Scientific studies conclude rhino horn is worthless as a remedy.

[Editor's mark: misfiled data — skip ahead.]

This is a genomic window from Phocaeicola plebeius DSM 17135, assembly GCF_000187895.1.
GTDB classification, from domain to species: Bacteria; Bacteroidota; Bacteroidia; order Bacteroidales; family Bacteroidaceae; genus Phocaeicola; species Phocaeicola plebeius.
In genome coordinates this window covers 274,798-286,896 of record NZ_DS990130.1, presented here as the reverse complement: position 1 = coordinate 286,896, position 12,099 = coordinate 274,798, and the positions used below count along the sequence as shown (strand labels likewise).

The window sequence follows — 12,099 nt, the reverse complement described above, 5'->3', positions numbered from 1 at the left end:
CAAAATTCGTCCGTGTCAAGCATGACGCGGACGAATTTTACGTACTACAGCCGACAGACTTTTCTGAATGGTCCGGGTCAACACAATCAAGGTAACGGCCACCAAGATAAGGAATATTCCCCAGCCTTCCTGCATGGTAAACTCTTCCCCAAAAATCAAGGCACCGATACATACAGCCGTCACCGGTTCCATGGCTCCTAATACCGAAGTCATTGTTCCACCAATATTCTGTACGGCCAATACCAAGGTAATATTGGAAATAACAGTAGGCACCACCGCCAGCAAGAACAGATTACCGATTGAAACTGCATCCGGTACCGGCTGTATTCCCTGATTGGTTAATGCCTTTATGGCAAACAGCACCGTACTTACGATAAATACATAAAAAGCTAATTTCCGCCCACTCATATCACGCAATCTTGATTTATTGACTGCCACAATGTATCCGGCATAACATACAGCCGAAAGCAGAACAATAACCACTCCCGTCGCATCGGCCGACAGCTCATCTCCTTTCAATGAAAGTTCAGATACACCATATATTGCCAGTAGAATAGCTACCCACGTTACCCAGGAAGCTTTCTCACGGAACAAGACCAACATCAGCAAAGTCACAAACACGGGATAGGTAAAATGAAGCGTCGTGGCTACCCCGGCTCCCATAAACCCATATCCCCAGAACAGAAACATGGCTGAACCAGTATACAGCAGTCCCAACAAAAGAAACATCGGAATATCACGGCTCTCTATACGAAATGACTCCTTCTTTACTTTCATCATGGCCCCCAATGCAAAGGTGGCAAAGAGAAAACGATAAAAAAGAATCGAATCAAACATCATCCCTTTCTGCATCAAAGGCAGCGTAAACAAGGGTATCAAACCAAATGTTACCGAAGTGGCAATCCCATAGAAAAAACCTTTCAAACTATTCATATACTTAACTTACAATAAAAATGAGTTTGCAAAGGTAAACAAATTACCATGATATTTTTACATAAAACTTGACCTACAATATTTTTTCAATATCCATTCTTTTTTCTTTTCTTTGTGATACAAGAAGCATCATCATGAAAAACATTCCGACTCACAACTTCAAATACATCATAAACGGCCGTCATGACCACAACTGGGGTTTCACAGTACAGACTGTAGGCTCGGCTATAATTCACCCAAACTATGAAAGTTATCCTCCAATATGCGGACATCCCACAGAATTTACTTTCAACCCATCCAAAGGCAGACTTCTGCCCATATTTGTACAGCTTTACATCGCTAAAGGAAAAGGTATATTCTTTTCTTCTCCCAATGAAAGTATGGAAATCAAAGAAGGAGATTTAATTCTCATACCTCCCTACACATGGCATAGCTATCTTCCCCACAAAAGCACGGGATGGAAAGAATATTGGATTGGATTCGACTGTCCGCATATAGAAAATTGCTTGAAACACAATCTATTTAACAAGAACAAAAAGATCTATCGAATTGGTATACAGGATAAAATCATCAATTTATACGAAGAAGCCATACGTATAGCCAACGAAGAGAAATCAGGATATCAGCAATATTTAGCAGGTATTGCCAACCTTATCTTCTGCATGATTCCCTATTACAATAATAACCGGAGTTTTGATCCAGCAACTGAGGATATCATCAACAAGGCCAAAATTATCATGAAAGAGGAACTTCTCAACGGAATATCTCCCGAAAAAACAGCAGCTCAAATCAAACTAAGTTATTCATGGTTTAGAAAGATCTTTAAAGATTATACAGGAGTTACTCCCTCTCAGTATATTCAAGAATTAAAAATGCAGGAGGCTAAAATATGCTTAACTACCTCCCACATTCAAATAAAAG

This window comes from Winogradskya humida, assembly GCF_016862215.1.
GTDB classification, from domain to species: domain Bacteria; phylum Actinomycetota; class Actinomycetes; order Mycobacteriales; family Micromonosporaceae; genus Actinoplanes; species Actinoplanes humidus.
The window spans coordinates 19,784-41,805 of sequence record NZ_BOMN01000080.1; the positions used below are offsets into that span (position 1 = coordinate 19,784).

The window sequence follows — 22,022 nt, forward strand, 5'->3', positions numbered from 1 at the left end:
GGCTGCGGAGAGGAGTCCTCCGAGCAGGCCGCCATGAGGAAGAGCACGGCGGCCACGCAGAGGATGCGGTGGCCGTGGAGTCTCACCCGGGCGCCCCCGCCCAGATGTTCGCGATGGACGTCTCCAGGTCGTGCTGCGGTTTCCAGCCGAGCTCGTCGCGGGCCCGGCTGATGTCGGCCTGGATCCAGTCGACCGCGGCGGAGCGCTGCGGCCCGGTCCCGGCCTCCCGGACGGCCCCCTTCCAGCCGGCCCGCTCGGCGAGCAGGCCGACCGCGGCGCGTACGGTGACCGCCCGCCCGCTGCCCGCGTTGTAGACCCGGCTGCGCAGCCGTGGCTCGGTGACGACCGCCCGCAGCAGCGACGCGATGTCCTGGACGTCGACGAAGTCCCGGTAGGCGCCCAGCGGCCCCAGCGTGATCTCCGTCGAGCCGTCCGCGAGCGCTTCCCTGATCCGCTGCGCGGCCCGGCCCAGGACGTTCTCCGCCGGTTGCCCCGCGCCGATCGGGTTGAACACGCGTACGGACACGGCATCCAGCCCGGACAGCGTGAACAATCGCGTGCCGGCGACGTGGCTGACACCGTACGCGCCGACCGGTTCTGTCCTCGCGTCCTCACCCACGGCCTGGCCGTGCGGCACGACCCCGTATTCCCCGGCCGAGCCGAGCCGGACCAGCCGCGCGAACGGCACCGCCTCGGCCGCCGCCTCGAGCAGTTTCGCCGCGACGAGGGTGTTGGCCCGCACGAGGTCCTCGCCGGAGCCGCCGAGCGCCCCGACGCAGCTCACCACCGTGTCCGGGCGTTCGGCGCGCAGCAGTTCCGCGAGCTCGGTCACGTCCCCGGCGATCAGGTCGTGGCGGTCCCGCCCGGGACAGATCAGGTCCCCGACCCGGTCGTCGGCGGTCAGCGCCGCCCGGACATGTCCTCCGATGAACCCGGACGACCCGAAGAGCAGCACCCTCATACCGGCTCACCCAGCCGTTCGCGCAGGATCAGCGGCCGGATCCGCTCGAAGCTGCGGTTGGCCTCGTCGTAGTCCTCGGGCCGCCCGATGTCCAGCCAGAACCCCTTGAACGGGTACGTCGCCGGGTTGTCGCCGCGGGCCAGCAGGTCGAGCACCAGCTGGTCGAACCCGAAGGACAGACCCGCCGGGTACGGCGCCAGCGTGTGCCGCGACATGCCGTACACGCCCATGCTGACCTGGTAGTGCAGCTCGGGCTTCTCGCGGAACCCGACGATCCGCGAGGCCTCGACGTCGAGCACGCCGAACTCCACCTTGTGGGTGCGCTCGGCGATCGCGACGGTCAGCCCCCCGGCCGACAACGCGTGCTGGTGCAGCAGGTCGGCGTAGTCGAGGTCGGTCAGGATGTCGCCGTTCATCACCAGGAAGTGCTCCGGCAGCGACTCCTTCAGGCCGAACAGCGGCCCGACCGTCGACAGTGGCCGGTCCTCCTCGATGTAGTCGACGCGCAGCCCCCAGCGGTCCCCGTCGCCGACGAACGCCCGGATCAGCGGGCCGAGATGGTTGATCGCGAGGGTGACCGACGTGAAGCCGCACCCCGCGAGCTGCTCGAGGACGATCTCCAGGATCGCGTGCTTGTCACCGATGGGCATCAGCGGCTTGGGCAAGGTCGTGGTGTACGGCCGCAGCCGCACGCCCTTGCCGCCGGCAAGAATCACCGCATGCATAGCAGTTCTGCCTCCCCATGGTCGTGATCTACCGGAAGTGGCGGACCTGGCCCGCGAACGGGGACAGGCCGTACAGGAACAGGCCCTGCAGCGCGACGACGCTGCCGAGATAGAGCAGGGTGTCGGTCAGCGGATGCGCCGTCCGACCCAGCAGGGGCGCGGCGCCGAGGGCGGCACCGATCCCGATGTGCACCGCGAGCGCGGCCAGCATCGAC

As part of our continued efforts to set the record straight on rhino horn’s so-called curative properties, we would like to re-produce three scientific studies confirming that rhino horn has no medicinal value. The studies were conducted by different teams of researchers at separate institutions. In each case, the results were conclusive: There is no scientific evidence to support claims of rhino horn’s usefulness as a medicine. Public awareness and education. We believe that today’s network of communication tools, such as social media, will make it possible for these findings to reach a global audience like never before – and we can move closer to busting these persistent myths about rhino horn, which are indeed the root of the rhino crisis. By raising public awareness and educating others about the truth behind rhino horn, we can make a difference. Scientific evidence ignored; rhino population plummets. When there were still at least 15,000 black rhinos on the African continent, WWF and the IUCN commissioned a pharmacological study of rhino horn, hoping that science would trump cultural myths. Conducted by Hoffmann-LaRoche, the research was published in The Environmentalist.